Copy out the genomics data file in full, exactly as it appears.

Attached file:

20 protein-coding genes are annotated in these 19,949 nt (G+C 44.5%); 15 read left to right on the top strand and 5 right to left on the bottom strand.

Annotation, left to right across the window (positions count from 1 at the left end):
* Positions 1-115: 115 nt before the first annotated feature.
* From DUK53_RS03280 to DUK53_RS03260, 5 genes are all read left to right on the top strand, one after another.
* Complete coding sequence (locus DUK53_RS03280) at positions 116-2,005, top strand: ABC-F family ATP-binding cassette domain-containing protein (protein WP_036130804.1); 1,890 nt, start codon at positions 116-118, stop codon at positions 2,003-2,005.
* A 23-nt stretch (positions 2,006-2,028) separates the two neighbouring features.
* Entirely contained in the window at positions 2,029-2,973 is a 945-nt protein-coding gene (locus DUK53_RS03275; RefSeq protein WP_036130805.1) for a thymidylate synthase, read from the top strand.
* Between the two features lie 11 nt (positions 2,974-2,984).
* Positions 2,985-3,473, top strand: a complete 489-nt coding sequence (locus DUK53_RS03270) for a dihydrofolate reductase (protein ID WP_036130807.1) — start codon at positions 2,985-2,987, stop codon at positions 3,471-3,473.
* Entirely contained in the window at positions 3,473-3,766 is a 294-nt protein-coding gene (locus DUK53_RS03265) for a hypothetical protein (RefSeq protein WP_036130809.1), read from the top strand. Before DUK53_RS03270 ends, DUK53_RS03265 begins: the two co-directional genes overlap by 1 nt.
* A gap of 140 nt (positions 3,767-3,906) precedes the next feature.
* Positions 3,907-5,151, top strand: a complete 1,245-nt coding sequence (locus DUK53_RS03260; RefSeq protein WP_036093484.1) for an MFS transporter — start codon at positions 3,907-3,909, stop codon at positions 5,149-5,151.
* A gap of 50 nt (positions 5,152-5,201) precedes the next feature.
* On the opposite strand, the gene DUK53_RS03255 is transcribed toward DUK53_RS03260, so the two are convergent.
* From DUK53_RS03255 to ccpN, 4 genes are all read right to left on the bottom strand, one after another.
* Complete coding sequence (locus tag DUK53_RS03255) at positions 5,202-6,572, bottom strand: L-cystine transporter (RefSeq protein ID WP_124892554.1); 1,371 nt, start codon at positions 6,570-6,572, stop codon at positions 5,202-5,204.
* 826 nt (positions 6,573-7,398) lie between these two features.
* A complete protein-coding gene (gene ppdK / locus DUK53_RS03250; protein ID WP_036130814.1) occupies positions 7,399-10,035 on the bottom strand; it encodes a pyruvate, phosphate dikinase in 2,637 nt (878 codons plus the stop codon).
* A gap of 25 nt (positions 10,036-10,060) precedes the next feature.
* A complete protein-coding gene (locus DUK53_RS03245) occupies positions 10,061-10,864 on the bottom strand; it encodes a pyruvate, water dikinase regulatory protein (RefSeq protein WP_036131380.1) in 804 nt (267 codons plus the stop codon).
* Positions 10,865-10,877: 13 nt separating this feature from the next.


20 protein-coding genes are annotated in these 19,949 nt (G+C 44.5%); 15 read left to right on the top strand and 5 right to left on the bottom strand.

Annotation, left to right across the window (positions count from 1 at the left end):
* Positions 1-115: 115 nt before the first annotated feature.
* From DUK53_RS03280 to DUK53_RS03260, 5 genes are all read left to right on the top strand, one after another.
* Complete coding sequence (locus DUK53_RS03280) at positions 116-2,005, top strand: ABC-F family ATP-binding cassette domain-containing protein (protein WP_036130804.1); 1,890 nt, start codon at positions 116-118, stop codon at positions 2,003-2,005.
* A 23-nt stretch (positions 2,006-2,028) separates the two neighbouring features.
* Entirely contained in the window at positions 2,029-2,973 is a 945-nt protein-coding gene (locus DUK53_RS03275; RefSeq protein WP_036130805.1) for a thymidylate synthase, read from the top strand.
* Between the two features lie 11 nt (positions 2,974-2,984).
* Positions 2,985-3,473, top strand: a complete 489-nt coding sequence (locus DUK53_RS03270) for a dihydrofolate reductase (protein ID WP_036130807.1) — start codon at positions 2,985-2,987, stop codon at positions 3,471-3,473.
* Entirely contained in the window at positions 3,473-3,766 is a 294-nt protein-coding gene (locus DUK53_RS03265) for a hypothetical protein (RefSeq protein WP_036130809.1), read from the top strand. Before DUK53_RS03270 ends, DUK53_RS03265 begins: the two co-directional genes overlap by 1 nt.
* A gap of 140 nt (positions 3,767-3,906) precedes the next feature.
* Positions 3,907-5,151, top strand: a complete 1,245-nt coding sequence (locus DUK53_RS03260; RefSeq protein WP_036093484.1) for an MFS transporter — start codon at positions 3,907-3,909, stop codon at positions 5,149-5,151.
* A gap of 50 nt (positions 5,152-5,201) precedes the next feature.
* On the opposite strand, the gene DUK53_RS03255 is transcribed toward DUK53_RS03260, so the two are convergent.
* From DUK53_RS03255 to ccpN, 4 genes are all read right to left on the bottom strand, one after another.
* Complete coding sequence (locus tag DUK53_RS03255) at positions 5,202-6,572, bottom strand: L-cystine transporter (RefSeq protein ID WP_124892554.1); 1,371 nt, start codon at positions 6,570-6,572, stop codon at positions 5,202-5,204.
* 826 nt (positions 6,573-7,398) lie between these two features.
* A complete protein-coding gene (gene ppdK / locus DUK53_RS03250; protein ID WP_036130814.1) occupies positions 7,399-10,035 on the bottom strand; it encodes a pyruvate, phosphate dikinase in 2,637 nt (878 codons plus the stop codon).
* A gap of 25 nt (positions 10,036-10,060) precedes the next feature.
* A complete protein-coding gene (locus DUK53_RS03245) occupies positions 10,061-10,864 on the bottom strand; it encodes a pyruvate, water dikinase regulatory protein (RefSeq protein WP_036131380.1) in 804 nt (267 codons plus the stop codon).
* Positions 10,865-10,877: 13 nt separating this feature from the next.